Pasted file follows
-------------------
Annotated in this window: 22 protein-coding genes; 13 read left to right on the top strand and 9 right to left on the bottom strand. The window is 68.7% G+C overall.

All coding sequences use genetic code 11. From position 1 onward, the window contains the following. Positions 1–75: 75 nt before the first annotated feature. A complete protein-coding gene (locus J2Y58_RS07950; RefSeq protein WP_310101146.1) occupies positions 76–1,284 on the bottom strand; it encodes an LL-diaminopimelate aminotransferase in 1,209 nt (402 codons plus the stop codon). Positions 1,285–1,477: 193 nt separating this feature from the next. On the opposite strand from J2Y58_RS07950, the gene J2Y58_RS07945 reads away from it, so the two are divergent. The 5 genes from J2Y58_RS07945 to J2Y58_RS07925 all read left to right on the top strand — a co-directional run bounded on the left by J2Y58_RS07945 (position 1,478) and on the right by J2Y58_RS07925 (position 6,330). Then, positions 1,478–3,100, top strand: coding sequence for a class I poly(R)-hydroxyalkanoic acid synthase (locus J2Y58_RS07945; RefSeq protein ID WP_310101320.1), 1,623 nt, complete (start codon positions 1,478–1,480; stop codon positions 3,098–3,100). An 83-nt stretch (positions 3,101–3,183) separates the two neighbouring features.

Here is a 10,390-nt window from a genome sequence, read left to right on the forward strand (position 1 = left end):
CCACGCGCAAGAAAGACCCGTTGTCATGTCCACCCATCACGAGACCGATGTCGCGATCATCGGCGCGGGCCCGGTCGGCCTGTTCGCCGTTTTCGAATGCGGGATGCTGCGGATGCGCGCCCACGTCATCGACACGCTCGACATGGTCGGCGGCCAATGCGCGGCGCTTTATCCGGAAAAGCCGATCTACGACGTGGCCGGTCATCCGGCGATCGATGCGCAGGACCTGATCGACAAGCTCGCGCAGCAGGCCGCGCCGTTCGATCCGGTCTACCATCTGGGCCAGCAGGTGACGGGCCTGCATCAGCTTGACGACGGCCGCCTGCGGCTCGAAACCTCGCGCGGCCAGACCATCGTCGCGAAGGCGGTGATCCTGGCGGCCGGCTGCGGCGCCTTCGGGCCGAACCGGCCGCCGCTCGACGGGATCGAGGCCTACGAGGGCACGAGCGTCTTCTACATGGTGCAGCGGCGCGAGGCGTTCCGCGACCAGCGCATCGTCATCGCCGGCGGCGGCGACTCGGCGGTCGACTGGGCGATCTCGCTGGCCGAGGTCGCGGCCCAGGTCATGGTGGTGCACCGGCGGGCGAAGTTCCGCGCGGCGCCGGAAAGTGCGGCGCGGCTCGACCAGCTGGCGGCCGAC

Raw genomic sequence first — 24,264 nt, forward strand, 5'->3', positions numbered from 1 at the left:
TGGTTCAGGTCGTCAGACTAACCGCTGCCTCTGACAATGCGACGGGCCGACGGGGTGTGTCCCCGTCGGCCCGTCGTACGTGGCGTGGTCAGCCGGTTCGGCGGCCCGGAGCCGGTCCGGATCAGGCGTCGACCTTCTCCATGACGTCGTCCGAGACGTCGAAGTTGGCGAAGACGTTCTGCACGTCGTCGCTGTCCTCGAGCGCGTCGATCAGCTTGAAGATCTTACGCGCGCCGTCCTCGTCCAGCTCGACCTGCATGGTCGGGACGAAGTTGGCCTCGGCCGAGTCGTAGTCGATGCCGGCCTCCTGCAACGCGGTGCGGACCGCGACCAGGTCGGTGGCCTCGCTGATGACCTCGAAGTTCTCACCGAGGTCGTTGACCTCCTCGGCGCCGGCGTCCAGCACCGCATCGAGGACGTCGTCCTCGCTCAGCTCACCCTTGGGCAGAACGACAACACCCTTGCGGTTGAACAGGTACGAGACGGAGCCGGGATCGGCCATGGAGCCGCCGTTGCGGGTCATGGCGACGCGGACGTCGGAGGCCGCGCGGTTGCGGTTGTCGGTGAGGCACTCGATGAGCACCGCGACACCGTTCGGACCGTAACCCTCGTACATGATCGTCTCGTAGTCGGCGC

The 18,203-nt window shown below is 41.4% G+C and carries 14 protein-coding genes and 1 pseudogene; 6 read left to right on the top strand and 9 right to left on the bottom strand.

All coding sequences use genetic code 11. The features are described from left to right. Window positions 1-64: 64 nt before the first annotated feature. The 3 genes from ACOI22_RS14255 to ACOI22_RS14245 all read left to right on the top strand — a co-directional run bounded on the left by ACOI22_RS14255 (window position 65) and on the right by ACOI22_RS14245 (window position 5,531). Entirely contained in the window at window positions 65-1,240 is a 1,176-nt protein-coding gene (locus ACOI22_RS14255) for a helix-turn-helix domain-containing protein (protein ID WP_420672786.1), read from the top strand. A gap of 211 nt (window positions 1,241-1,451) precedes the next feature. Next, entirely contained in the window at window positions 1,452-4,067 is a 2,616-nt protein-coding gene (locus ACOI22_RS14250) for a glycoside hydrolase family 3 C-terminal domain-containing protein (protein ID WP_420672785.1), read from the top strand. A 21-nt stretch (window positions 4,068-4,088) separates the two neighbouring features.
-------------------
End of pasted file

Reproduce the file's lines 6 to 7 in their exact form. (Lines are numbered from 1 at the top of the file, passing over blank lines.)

TGGTTCAGGTCGTCAGACTAACCGCTGCCTCTGACAATGCGACGGGCCGACGGGGTGTGTCCCCGTCGGCCCGTCGTACGTGGCGTGGTCAGCCGGTTCGGCGGCCCGGAGCCGGTCCGGATCAGGCGTCGACCTTCTCCATGACGTCGTCCGAGACGTCGAAGTTGGCGAAGACGTTCTGCACGTCGTCGCTGTCCTCGAGCGCGTCGATCAGCTTGAAGATCTTACGCGCGCCGTCCTCGTCCAGCTCGACCTGCATGGTCGGGACGAAGTTGGCCTCGGCCGAGTCGTAGTCGATGCCGGCCTCCTGCAACGCGGTGCGGACCGCGACCAGGTCGGTGGCCTCGCTGATGACCTCGAAGTTCTCACCGAGGTCGTTGACCTCCTCGGCGCCGGCGTCCAGCACCGCATCGAGGACGTCGTCCTCGCTCAGCTCACCCTTGGGCAGAACGACAACACCCTTGCGGTTGAACAGGTACGAGACGGAGCCGGGATCGGCCATGGAGCCGCCGTTGCGGGTCATGGCGACGCGGACGTCGGAGGCCGCGCGGTTGCGGTTGTCGGTGAGGCACTCGATGAGCACCGCGACACCGTTCGGACCGTAACCCTCGTACATGATCGTCTCGTAGTCGGCGC

The 18,203-nt window shown below is 41.4% G+C and carries 14 protein-coding genes and 1 pseudogene; 6 read left to right on the top strand and 9 right to left on the bottom strand.